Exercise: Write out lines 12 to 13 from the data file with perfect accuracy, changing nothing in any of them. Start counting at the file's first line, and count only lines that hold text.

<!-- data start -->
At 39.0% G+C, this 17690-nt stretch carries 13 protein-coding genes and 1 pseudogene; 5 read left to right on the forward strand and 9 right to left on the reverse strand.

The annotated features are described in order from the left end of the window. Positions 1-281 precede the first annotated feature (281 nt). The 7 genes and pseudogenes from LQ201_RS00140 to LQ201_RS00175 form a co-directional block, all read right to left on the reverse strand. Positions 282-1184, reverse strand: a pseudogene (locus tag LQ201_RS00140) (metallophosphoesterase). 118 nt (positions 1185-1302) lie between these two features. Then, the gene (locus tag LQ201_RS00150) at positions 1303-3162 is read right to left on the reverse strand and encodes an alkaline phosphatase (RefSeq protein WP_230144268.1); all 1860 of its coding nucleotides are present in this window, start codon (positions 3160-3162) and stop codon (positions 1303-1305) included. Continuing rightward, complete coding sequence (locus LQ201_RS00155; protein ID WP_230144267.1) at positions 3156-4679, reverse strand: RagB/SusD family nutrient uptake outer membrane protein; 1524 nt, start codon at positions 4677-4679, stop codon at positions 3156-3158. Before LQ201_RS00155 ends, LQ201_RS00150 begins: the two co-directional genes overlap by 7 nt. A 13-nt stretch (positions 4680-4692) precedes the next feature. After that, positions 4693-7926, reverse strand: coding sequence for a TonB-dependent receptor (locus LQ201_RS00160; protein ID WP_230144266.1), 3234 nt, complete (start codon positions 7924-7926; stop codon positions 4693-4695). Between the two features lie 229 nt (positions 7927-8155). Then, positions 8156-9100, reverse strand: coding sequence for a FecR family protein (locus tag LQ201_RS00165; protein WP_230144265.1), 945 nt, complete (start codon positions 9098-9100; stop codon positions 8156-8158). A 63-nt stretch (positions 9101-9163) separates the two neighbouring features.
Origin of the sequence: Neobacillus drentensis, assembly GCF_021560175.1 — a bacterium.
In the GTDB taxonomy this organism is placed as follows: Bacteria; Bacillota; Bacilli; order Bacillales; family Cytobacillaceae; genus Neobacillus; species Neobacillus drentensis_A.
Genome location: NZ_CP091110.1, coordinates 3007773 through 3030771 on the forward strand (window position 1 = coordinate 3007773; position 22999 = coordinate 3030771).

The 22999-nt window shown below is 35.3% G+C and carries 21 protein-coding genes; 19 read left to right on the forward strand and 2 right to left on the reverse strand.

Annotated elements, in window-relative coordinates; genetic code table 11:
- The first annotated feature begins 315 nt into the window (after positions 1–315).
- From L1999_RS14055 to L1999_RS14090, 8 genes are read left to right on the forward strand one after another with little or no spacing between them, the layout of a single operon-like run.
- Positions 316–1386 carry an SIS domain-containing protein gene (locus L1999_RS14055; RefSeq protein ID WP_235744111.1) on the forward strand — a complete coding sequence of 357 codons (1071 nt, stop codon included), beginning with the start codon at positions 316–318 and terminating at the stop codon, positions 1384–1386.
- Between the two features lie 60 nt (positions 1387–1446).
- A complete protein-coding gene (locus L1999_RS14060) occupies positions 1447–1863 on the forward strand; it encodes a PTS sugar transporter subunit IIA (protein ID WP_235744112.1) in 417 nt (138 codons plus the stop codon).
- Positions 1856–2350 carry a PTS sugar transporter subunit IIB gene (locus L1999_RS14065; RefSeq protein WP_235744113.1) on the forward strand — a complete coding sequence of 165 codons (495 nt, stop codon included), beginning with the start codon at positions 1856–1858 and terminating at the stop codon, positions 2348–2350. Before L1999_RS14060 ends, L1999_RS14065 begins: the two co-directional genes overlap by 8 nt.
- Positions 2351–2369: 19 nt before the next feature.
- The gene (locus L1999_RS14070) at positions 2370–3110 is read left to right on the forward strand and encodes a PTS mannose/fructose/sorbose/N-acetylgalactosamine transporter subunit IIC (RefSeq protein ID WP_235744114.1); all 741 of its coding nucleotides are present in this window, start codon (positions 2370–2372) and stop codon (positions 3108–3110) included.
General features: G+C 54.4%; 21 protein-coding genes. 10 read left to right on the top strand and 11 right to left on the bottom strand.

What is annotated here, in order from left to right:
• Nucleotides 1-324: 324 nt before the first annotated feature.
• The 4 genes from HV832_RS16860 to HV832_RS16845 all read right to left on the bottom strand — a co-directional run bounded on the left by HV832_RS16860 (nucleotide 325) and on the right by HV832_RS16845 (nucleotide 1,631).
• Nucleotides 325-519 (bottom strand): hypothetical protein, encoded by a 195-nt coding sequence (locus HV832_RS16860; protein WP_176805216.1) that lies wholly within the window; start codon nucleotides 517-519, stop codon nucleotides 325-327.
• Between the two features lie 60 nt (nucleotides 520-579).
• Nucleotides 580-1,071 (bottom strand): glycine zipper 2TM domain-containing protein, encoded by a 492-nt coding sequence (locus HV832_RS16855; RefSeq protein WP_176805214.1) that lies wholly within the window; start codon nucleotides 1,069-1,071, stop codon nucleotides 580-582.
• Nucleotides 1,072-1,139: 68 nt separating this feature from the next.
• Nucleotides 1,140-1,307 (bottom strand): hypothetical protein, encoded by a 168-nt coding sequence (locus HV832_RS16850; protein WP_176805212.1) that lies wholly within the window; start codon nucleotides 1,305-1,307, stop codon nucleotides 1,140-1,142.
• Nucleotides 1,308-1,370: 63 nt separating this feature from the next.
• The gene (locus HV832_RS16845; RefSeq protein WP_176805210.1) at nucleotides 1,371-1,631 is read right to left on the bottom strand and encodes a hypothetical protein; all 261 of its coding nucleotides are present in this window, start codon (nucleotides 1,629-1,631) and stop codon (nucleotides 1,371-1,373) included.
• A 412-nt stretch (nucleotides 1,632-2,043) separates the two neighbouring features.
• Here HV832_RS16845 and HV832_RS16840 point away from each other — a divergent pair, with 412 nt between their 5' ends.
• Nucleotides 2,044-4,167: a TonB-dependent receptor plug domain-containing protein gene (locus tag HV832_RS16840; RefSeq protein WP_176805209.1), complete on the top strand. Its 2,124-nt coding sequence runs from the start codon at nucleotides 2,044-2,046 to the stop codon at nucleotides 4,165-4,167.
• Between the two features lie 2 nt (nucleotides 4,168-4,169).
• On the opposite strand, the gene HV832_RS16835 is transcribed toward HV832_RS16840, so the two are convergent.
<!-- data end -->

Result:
- A complete protein-coding gene (locus L1999_RS14060) occupies positions 1447–1863 on the forward strand; it encodes a PTS sugar transporter subunit IIA (protein ID WP_235744112.1) in 417 nt (138 codons plus the stop codon).
- Positions 1856–2350 carry a PTS sugar transporter subunit IIB gene (locus L1999_RS14065; RefSeq protein WP_235744113.1) on the forward strand — a complete coding sequence of 165 codons (495 nt, stop codon included), beginning with the start codon at positions 1856–1858 and terminating at the stop codon, positions 2348–2350. Before L1999_RS14060 ends, L1999_RS14065 begins: the two co-directional genes overlap by 8 nt.